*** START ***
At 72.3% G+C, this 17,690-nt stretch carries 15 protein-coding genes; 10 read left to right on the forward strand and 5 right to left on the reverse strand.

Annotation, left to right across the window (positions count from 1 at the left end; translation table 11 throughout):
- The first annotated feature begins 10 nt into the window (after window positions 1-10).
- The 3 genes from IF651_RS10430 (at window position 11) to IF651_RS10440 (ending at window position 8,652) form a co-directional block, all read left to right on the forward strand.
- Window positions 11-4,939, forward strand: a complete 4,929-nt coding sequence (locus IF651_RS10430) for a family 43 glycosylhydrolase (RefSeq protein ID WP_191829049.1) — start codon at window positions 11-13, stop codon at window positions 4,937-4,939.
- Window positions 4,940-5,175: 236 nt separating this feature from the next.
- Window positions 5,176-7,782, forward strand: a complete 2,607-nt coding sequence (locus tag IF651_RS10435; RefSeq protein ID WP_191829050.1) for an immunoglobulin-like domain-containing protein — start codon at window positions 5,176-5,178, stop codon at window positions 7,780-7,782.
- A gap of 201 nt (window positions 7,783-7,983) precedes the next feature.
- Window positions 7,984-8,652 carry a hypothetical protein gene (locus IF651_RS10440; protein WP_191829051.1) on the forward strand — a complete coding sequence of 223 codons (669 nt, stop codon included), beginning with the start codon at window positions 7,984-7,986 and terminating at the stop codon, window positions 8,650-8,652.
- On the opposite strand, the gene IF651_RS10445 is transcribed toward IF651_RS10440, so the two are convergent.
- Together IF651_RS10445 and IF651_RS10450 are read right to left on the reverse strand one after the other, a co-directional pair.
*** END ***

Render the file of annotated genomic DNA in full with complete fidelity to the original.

At 72.3% G+C, this 17,690-nt stretch carries 15 protein-coding genes; 10 read left to right on the forward strand and 5 right to left on the reverse strand.

Annotation, left to right across the window (positions count from 1 at the left end; translation table 11 throughout):
- The first annotated feature begins 10 nt into the window (after window positions 1-10).
- The 3 genes from IF651_RS10430 (at window position 11) to IF651_RS10440 (ending at window position 8,652) form a co-directional block, all read left to right on the forward strand.
- Window positions 11-4,939, forward strand: a complete 4,929-nt coding sequence (locus IF651_RS10430) for a family 43 glycosylhydrolase (RefSeq protein ID WP_191829049.1) — start codon at window positions 11-13, stop codon at window positions 4,937-4,939.
- Window positions 4,940-5,175: 236 nt separating this feature from the next.
- Window positions 5,176-7,782, forward strand: a complete 2,607-nt coding sequence (locus tag IF651_RS10435; RefSeq protein ID WP_191829050.1) for an immunoglobulin-like domain-containing protein — start codon at window positions 5,176-5,178, stop codon at window positions 7,780-7,782.
- A gap of 201 nt (window positions 7,783-7,983) precedes the next feature.
- Window positions 7,984-8,652 carry a hypothetical protein gene (locus IF651_RS10440; protein WP_191829051.1) on the forward strand — a complete coding sequence of 223 codons (669 nt, stop codon included), beginning with the start codon at window positions 7,984-7,986 and terminating at the stop codon, window positions 8,650-8,652.
- On the opposite strand, the gene IF651_RS10445 is transcribed toward IF651_RS10440, so the two are convergent.
- Together IF651_RS10445 and IF651_RS10450 are read right to left on the reverse strand one after the other, a co-directional pair.